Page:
* If you need to run <code>2to3</code> to fix code, use <code>2to3</code> or <code>/usr/bin/2to3</code>.  At the moment, this program is coming from the <code>python-tools</code> rpm.  Using <code>2to3</code> means that you'll be using a name that is supported upstream and across distros rather than <code>/usr/bin/python3-2to3</code> which we have renamed in Fedora to avoid filesystem conflicts.  This also makes it easier for us to test and eventually change from using the python2 <code>2to3</code> to the python3 <code>2to3</code>.  We just need to change the python3 package to provide the <code>/usr/bin/2to3</code> program instead of python and all of our python packages will start using that version instead.
 
* If <code>2to3</code> runs into a problem, please [https://bugzilla.redhat.com/enter_bug.cgi?component=python&product=Fedora file a Fedora bug].  Please try to isolate a minimal test case that reproduces the problem when doing so.
 
  
 
== Avoiding collisions between the python 2 and python 3 stacks ==
 
== Avoiding collisions between the python 2 and python 3 stacks ==
Line 409: Line 236:
  
 
=== Executables in <code>/usr/bin</code> ===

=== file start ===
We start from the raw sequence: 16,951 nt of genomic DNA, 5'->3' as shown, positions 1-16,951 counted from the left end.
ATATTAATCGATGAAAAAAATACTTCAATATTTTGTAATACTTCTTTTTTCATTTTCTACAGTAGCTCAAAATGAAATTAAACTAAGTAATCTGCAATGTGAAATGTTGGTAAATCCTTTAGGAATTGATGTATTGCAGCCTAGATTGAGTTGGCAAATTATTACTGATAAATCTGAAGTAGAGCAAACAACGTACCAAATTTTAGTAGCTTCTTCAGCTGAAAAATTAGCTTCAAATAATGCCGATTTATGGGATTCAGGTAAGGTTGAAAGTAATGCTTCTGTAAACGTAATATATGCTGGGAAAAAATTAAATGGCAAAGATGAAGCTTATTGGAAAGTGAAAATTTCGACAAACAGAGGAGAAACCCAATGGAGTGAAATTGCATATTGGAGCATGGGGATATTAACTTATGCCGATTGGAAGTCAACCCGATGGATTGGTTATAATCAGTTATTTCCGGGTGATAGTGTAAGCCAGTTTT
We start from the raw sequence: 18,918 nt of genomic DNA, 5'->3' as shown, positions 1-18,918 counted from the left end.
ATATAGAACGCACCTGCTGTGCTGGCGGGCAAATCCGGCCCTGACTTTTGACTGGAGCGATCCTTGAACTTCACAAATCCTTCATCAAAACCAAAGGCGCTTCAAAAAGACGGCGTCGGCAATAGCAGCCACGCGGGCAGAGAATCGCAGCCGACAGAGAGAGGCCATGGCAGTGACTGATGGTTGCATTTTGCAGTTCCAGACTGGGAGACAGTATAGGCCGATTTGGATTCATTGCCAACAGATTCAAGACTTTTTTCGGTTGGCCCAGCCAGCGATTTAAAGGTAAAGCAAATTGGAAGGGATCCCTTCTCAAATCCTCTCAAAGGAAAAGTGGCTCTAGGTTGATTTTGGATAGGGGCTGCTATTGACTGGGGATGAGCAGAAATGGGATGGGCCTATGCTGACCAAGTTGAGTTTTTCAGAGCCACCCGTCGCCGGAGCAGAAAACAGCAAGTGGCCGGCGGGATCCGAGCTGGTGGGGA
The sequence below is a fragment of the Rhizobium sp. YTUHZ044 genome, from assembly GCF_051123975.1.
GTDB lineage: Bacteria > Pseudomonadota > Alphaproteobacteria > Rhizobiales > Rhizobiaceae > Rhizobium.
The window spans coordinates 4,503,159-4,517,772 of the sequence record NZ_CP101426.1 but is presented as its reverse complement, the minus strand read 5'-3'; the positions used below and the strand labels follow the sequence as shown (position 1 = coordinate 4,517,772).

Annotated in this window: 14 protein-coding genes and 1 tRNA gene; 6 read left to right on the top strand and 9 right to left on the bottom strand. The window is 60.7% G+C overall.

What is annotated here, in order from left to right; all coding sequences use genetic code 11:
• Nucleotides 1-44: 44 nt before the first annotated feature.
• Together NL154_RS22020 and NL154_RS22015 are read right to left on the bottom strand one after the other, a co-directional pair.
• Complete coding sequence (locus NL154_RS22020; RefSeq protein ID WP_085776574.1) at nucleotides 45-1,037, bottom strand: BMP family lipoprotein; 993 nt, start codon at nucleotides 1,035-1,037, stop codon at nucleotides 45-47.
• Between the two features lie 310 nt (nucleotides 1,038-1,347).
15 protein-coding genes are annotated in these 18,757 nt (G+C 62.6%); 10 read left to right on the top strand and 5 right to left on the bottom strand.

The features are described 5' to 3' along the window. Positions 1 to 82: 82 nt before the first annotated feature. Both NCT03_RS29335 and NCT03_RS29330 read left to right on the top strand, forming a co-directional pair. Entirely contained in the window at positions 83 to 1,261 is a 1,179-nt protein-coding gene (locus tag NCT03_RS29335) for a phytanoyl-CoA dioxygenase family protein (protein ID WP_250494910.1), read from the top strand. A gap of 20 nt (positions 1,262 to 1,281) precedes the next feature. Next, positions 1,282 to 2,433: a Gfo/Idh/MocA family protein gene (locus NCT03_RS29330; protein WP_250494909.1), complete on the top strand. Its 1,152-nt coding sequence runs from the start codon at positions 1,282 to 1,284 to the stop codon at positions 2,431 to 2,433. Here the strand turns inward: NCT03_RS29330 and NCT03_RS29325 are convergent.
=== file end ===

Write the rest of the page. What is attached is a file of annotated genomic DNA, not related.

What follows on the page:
=== Executables in <code>/usr/bin</code> ===
==== The problem ====
+
Many existing python packages install executables into <code>/usr/bin</code>.
Many existing python packages install executables into <code>/usr/bin</code>.  
+
  
 
For example if we have a <code>console_scripts</code> in a <code>setup.py</code> shared between
 
For example if we have a <code>console_scripts</code> in a <code>setup.py</code> shared between
Line 436: Line 262:
 
which generates a <code>/usr/bin/pygmentize</code> (this is a python script that leverages the pygments syntax-highlighting module, giving a simple command-line interface for generating syntax-highlighted files)
 
which generates a <code>/usr/bin/pygmentize</code> (this is a python script that leverages the pygments syntax-highlighting module, giving a simple command-line interface for generating syntax-highlighted files)
  
==== Guidelines ====
+
If the executables provide the same functionality independent of whether they are run on top of Python 2 or Python 3, then only the Python 3 version of the executable should be packaged.  Transitioning from python2 to python3 is left to individual package maintainers except for packages in Fedora's critical path.  For these, we want to port to python3 versions in the same Fedora release if possible.